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Cisco's Router in Space Debuts "Dial Tone From Space"

The company is testing a range of features on the space-based router that launched last year on a commercial satellite in a plan to extend the Internet into space.

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Cisco Internet Router in Space

Cisco Internet Router in Space aboard the IS-14 Satellite

IRIS Router

IRIS Router

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Press Release

Cisco's Space Router to Transform Satellite Communications: Company Debuts First VoIP Call From Space

Feature

Cisco Puts an Internet Router in Space

By Laurence Cruz

It's a common problem for emergency workers: You're at the scene of a natural disaster and you can't get a cell phone signal to save your life – or anyone else's. The hurricane, earthquake or flood has leveled cellular towers for miles. What do you do?

Cisco's IRIS technology will let you make a VoIP call over the satellite  – and here's the kicker – without using any terrestrial infrastructure to route the call. That's a radical departure from current communications satellite technology, which relies on ground-based hubs to convey voice and video signals between satellites and end users. Cisco unofficially calls the capability "Dial Tone From Space," though the moniker is not technically accurate.

"But it's emotionally accurate," says Greg Pelton, general manager of Cisco's IRIS (Internet Routing in Space) program.

The feature is the latest in a batch of applications the company is testing on the Intelsat 14 communications satellite that blasted into space a year ago with a Cisco router on board – an industry first. Other apps undergoing testing include IP (Internet Protocol) multicasting and hardware-based encryption of IP flows to and from the satellite, Pelton says.

Cisco wants to eventually offer these and other features as services to businesses and the U.S. government, which successfully tested IRIS for military purposes during Intelsat 14's first trimester in orbit. It's all part of an ambitious Cisco plan to transform satellite networks, growing a potentially massive new market by putting routers on the numerous communications satellites that orbit our planet, thus extending the Internet into space. Benefits will include the ability to route voice, data and video traffic between users over a single IP network in ways that are more efficient, flexible and cost effective than is possible over today's fragmented satellite communications networks, Cisco says.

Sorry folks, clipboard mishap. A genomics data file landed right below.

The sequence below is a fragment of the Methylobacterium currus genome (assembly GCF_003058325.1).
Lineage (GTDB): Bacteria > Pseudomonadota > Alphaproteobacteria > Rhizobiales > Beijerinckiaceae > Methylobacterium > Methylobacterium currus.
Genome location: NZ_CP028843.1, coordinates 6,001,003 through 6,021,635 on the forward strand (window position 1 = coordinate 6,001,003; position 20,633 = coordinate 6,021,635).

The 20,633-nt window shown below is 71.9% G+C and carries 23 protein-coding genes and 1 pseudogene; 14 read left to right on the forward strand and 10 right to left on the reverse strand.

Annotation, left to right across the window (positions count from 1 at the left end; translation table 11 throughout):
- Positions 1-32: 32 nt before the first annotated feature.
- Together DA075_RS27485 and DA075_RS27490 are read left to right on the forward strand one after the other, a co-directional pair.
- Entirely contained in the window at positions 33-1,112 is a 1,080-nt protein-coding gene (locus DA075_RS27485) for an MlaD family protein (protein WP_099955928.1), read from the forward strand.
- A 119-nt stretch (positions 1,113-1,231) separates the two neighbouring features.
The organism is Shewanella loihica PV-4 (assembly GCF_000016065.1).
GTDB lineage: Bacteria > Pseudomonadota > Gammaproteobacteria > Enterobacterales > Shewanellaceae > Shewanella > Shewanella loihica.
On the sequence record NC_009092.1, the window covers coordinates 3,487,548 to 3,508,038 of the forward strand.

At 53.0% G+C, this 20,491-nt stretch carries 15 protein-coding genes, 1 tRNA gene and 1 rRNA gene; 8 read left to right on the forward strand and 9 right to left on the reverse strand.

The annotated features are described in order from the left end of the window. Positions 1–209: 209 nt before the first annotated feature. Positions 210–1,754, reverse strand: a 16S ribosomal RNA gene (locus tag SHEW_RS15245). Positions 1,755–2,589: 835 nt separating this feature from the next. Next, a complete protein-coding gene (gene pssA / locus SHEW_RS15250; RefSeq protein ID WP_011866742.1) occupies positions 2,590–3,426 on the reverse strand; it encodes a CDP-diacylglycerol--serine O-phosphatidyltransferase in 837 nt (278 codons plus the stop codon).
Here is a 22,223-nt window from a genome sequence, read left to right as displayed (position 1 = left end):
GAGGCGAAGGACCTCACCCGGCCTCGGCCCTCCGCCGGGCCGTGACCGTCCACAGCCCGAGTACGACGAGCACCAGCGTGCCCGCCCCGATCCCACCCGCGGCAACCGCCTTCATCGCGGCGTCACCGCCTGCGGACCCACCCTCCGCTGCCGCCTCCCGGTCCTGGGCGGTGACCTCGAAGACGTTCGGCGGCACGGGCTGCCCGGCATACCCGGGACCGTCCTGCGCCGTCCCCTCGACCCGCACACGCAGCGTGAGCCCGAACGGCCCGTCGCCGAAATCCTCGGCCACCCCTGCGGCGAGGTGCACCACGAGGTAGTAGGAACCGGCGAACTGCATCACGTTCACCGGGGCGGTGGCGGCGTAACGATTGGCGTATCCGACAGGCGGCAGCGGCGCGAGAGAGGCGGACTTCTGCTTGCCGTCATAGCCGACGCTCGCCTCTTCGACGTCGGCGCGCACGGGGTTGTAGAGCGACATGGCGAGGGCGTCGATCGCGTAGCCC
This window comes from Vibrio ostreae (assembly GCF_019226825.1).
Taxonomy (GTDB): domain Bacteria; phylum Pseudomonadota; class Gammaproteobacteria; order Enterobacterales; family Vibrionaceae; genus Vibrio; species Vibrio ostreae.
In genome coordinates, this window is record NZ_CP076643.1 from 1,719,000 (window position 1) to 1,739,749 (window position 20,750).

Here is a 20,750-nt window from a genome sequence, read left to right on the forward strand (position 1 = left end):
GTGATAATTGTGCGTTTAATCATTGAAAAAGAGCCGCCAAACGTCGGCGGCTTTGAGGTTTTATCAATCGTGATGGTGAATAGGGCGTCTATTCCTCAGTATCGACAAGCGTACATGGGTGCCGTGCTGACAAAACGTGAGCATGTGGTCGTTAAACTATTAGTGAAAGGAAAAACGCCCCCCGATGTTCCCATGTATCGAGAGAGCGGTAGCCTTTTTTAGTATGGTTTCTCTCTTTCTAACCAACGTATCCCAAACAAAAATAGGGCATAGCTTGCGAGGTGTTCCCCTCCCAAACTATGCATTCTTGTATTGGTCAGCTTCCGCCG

For now, IRIS is still in a testing phase that is chockfull of firsts. Case in point, the "Dial Tone From Space" feature successfully tested in October was the first use of Cisco Unified Communications Manager Express to make a VoIP phone call via a router in space, Pelton says. (The technology is more commonly used as an IP-based telephone exchange system in branch offices.)

In another first in October, Cisco updated the software in the router aboard Intelsat 14, effectively "turning on" a variety of capabilities already available for Cisco's terrestrial products and making them available in space, Pelton says. That's a revolutionary concept in an industry where satellite operators generally don't have the luxury of changing a payload post launch, and it opens IRIS to the full richness of Cisco's IOSTM software, he says.

"I can't think of any other case where satellites have had their capabilities improved over time with software changes. Normally, whatever you fly is what you get."

— Greg Pelton, General Manager of Cisco's IRIS

"I can't think of any other case where satellites have had their capabilities improved over time with software changes," Pelton says. "Normally, whatever you fly is what you get."

Pelton says Cisco is seeing great interest in IRIS from business customers as well as those more focused on the program's military applications. In testing last spring, for example, NATO was so impressed with IRIS that the organization extended its contract a month beyond the initial three-month agreement. And in July, Cisco teamed up with European space giant Astrium to explore what space-based routing could mean for that company's customers, Pelton says.

In October, Cisco and Astrium successfully demonstrated IRIS services such as multicasting, enabling the delivery of information to a group of destination computers simultaneously in a single transmission. Multicasting would make it possible for a drone to simultaneously send video of the enemy to the different groups that need it – such as personnel in a command center and troops on the ground, Pelton says.

"It gets the information to the people that need it quicker," he says.

The next big milestone for IRIS is moving from testing to full commercial service on Intelsat 14, which Cisco hopes will happen some time in 2011 Pelton says. The milestone after that will be selling additional routers for use in space.

Pelton says some businesses are already asking to use IRIS services on Intelsat 14, even though the program is still in its testing phase.

"It's happening earlier than we anticipated," Pelton says. "We didn't think we had to worry about that until 2011, but it's a good problem to have."

Laurence Cruz is a freelance writer in Los Angeles.

 
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